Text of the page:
When You Find Me: A Novel
“Readers will end up hoping for more of the same from this stunning new author.”
This story has it all. Family dysfunction, substance abuse, old secrets, betrayal, madness, and a missing husband. In other words, prepare for a gripping read, and be sure to start early. Your eyes could be on the pages until sunrise.
This suspense filled book is another in a long line of compelling mysteries coming out of Crooked Lane, a publishing house that is releasing book after book after book of gripping suspense written by a stream of talented new writers.
Author P. J. Vernon introduces the reader to Gray King Godfrey and her husband Paul Godfrey as they arrive at the King family estate in South Carolina for the holidays. After Christmas Eve church service with Gray's sister Charlotte and their mother Joanna, old friends invite Gray, Paul, and Charlotte to join them for drinks at a local pub.
Paul reluctantly agrees to go, and makes Gray promise to have no more than one drink. With Gray, glasses of wine always turned into bottles, and she'd already been on her way to a stinking drunk when they got off the plane. Gray promises to take it easy at the get-together, but immediately begins to calculate and connive how many doubles she can sneak in during the evening without Paul realizing it. He hates her drinking. Her sister tolerates it. Her mother is seriously annoyed by it.
Gray is successful in her seek-a-drink mission, and after becoming rip-roaring blasted and making a spectacle of herself on the dance floor, she experiences a blackout. She wakes the next morning with a raging hangover and a missing husband. Neither she nor the family are too terribly worried at first. They surmise that Paul is simply cooling off somewhere after a late-night argument with Gray.
As for Gray, she doesn’t remember a thing. Not the argument, not the drive home, not how she—or whoever—undressed her and got her into bed. Neither Gray nor her family see any reason to contact the police to report Paul missing just yet.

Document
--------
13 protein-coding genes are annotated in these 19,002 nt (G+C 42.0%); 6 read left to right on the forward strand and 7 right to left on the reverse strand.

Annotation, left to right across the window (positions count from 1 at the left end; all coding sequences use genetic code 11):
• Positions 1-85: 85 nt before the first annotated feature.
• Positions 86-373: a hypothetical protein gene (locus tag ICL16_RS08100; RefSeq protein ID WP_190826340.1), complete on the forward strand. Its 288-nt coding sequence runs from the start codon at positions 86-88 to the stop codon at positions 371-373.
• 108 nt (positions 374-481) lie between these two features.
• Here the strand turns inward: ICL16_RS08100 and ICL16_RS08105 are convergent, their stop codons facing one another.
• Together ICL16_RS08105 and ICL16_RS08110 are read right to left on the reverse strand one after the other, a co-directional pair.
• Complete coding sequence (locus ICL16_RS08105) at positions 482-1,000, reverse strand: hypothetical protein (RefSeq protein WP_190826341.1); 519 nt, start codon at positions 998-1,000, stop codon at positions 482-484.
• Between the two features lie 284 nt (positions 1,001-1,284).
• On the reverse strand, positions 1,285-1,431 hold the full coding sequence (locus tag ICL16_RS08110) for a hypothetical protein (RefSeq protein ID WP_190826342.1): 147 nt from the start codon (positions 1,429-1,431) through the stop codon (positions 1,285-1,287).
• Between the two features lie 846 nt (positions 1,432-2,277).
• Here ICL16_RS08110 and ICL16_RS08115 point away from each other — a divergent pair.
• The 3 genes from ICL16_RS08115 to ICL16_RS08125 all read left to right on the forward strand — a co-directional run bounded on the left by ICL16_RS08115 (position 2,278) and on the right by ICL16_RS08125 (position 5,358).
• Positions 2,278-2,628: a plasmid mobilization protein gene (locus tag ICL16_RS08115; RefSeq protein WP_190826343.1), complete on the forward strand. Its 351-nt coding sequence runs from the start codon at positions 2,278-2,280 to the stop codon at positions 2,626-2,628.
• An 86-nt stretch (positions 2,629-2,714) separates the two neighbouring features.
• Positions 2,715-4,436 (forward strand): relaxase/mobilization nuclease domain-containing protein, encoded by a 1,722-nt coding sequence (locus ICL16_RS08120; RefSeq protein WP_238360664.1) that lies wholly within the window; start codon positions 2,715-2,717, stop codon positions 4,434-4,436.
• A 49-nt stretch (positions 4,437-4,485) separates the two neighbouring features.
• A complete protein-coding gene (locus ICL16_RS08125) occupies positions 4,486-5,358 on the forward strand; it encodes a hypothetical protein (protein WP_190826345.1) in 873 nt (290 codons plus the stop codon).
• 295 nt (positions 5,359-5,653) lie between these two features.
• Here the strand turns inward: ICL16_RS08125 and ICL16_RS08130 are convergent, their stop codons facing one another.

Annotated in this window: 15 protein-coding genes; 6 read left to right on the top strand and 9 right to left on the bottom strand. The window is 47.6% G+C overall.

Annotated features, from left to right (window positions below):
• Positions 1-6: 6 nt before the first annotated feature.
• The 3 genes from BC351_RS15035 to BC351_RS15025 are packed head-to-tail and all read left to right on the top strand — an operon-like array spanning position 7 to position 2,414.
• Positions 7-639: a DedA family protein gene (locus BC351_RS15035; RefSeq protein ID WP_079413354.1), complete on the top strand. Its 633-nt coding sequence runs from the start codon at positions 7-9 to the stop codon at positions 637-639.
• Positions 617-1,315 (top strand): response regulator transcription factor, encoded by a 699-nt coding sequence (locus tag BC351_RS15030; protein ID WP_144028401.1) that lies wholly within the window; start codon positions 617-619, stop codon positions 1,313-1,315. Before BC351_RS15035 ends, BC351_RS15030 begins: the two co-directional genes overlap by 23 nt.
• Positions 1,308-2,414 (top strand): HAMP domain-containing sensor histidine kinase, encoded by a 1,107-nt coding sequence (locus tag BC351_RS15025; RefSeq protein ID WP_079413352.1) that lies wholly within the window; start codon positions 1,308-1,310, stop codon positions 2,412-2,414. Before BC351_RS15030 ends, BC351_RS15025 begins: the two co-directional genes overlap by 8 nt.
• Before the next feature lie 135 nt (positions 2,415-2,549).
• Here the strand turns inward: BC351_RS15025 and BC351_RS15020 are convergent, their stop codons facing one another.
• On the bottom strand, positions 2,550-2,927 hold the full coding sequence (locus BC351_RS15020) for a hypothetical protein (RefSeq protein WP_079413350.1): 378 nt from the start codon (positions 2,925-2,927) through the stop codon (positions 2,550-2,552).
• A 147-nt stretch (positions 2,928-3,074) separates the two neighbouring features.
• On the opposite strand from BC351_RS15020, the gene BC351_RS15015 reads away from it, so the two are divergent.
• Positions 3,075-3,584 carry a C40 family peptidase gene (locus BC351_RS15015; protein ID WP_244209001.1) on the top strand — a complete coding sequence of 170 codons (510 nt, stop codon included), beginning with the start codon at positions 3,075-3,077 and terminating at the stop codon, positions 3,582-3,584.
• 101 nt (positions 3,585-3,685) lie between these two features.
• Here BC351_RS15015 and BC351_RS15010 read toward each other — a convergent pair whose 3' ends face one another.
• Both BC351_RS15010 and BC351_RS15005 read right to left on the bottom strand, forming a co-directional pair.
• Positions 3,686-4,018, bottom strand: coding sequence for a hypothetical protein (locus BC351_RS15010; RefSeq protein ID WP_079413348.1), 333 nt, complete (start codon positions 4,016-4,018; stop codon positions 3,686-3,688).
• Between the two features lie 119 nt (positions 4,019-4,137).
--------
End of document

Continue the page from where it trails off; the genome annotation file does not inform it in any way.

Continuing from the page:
But everything changes after a mysterious phone call:
"Hi, Gray . . . I'm sorry for the late call. You don't know me. My name's Annie . . . I need to talk to you about Paul. I'll be back in touch so keep your phone close . . . There's something going on here you don't know."
Annie's chilling messages about Paul and his whereabouts continue, sending Gray into a tailspin. When Annie fails to show up for a prearranged meeting at a local restaurant, Gray, an unreliable narrator if there ever was one, begins to panic. But that doesn't stop her from ordering two more bottles of wine. To go.
What follows are enough plot twists and misdirection to keep readers guessing until the bloody denouement and the final surprise on the last page. A few readers might see through some of the author's telegraphed foreshadowing, and maybe figure out at least one of the two primary plot twists. But even that won't lessen the impact as the action unfolds.
It takes a while for this story to come together. It opens slow with a whole lot of backstory, but picks up the pace pretty quickly. Chapter four would have been a good place to start.
But those are minor flaws. None of them mean that Vernon's writing isn't first class. It is. His original, inventive word choice and descriptive imagery, if a bit verbose at times, are a joy to read. Even his slightly overwritten, fanciful descriptions that take a re-reading or two to visualize are worthy of admiration. He somehow makes them far out and on point all at the same time:
"Beneath an overcast sky, the house sat like a rotting log concealing secrets beneath its moist belly. A malignant tumor latched onto the surrounding marsh-side bluff . . . White siding peeled like curling fingernails . . . Snaking vines withered into stringy skeletons rather than grow lush."
Readers will end up hoping for more of the same from this stunning new author.